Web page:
Through an assessment of the key Image Analysis (IA) and related Side Channel (SC) technologies for counterfeit detection and prevention it was found that some IA and SC technologies have shown promise. However, in their current stage of development, Machine Vision technologies do not provide satisfactory solutions for counterfeit prevention and detection in the real-world environment (TRL 7), despite demonstrating promising results in controlled laboratory environments (TRL 4).  Standards-based Conventional Testing (such as AS6171) is consistently accurate, though time consuming, in the detection of variations between authentic and counterfeit parts and demonstrated the ability to determine which parts were counterfeit in the absence of an exemplar, based on detection of physical defects.

Careful source selection and the application of Standards-based Conventional Testing, commensurate with the appropriate level of risk mitigation for the application, remains the industry best practice.

Considerations When Deploying AS6171

While there are highly regarded “gold standard” counterfeit mitigation labs such as SMT Corp and Integra Technologies that go above and beyond current standards, there are also many labs that are suspected of cutting corners. While labs that have been accredited for AS6171 testing have processes that are audited and approved, there is no guarantee that the processes are followed rigorously. In fact, only a handful of test labs are currently accredited for AS6171 and two of those have had GIDEP alerts issued in 2023 for obvious escapes in the detection of suspect components. Organizations contracting with AS6171 labs must perform a rigorous supplier qualification process to ensure the integrity and effectiveness of the test organization.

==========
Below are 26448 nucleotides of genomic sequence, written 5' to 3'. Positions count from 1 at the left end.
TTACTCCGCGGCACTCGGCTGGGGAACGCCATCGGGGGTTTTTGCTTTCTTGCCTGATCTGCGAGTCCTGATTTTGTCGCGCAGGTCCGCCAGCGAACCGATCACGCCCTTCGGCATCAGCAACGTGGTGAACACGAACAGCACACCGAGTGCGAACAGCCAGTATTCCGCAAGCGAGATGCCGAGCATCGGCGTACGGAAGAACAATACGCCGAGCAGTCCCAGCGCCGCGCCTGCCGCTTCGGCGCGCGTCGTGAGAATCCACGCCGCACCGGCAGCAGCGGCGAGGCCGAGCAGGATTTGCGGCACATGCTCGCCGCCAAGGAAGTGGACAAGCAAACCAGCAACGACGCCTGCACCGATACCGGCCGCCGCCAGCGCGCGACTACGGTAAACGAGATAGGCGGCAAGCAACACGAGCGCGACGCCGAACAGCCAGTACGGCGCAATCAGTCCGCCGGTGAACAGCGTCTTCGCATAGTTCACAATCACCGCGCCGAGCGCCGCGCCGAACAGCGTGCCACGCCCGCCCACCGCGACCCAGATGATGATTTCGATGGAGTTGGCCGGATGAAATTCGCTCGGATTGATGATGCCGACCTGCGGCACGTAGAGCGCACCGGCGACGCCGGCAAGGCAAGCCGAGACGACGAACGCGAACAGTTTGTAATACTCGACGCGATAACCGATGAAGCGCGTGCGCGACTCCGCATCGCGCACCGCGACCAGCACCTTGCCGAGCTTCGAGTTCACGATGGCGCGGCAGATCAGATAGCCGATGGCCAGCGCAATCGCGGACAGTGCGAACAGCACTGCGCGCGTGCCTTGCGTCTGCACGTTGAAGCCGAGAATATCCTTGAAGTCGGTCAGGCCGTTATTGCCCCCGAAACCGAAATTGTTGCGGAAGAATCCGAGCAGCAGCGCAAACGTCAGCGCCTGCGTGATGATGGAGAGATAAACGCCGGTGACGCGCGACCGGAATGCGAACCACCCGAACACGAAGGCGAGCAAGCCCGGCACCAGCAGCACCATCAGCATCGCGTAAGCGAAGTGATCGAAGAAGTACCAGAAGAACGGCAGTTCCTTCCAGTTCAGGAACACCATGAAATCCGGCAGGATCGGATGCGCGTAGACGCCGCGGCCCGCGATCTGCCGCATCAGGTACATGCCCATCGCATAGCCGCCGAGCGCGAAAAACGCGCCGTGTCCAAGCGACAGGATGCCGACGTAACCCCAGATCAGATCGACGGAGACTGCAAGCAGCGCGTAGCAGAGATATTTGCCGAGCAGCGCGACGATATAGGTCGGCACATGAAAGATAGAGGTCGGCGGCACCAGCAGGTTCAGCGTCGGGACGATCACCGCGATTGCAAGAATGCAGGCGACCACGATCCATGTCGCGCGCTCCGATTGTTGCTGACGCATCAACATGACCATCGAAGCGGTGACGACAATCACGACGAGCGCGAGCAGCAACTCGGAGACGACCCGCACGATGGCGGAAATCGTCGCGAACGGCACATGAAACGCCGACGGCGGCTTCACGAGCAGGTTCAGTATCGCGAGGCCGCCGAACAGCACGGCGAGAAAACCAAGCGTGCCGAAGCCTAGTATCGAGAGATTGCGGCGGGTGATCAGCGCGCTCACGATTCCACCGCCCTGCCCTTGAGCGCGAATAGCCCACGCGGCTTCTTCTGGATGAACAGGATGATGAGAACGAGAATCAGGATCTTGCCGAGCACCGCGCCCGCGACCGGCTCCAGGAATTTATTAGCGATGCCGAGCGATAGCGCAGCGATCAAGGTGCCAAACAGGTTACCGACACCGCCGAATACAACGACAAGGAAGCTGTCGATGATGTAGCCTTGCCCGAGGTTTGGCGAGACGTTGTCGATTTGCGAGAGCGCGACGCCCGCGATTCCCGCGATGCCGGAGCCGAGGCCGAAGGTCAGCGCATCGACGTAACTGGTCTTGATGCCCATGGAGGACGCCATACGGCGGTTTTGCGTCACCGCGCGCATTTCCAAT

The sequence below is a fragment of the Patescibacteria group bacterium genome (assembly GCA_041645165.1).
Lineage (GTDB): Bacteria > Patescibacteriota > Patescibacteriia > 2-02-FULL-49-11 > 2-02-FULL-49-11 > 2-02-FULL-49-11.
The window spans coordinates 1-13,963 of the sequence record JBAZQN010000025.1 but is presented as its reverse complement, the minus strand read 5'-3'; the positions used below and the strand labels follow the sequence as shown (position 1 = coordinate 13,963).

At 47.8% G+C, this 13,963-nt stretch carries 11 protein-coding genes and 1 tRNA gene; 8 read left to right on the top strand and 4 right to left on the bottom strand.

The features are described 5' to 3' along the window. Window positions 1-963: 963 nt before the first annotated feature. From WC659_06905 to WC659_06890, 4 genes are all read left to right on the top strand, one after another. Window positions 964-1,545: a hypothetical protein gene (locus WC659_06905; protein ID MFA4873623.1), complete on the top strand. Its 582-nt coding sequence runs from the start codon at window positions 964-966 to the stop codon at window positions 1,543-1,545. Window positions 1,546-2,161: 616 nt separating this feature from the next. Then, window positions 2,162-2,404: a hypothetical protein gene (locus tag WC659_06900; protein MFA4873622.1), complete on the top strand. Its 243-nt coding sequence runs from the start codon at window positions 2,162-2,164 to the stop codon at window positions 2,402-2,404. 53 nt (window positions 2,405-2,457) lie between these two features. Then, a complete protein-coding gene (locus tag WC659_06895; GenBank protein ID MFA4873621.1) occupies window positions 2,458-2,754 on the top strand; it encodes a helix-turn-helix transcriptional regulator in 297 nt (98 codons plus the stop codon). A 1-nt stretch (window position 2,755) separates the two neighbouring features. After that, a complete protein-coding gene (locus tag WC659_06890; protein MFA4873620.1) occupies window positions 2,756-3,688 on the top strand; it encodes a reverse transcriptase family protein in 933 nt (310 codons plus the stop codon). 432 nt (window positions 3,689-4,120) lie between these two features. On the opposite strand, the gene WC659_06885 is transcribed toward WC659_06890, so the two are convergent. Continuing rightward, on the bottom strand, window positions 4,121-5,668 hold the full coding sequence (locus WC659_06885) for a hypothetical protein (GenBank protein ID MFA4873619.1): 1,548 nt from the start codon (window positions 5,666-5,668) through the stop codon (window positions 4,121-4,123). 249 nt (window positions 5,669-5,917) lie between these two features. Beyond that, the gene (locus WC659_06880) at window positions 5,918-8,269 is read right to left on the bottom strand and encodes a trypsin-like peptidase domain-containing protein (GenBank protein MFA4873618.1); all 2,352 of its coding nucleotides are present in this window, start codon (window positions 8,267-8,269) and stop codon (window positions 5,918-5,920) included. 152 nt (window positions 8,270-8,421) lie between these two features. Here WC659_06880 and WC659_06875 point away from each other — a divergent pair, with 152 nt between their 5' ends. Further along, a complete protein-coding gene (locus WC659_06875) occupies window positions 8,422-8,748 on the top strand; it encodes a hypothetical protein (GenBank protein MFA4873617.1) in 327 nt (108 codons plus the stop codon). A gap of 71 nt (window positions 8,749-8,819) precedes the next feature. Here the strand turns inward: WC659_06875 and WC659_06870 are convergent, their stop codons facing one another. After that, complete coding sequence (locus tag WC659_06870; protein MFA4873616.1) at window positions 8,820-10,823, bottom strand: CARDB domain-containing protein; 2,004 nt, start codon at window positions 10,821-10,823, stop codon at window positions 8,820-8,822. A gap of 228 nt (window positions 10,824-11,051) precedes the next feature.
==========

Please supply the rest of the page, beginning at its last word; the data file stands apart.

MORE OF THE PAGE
A comprehensive counterfeit EEE mitigation program must also address sourcing – counterfeit avoidance – as an integral part of the counterfeit mitigation process. There are many electronics sourcing companies that outsource their testing to a third party, and test houses that do not source their own parts. This lack of ownership enables an ecosystem in which risks are compounded, resulting in a higher risk of counterfeit parts slipping through to critical systems. GIDEP publishes data on companies that have been confirmed to pass through counterfeit parts yet there is no standard that enforces the future avoidance, or rehabilitation, of these companies.  

These recommendations and standards need to be applied beyond U.S. defense applications to all critical infrastructure applications such as the mobile network grid, port security, air traffic control, financial transactions, implantable defibrillators, data centers, and the energy grid – not to mention emerging technologies such as quantum computing and artificial intelligence. Other U.S. government agencies including the Department of Energy, the Federal Aviation Administration, the Department of Homeland Security, the Food and Drug Administration, the Federal Communications Commission, and the National Transportation Safety Board must take note.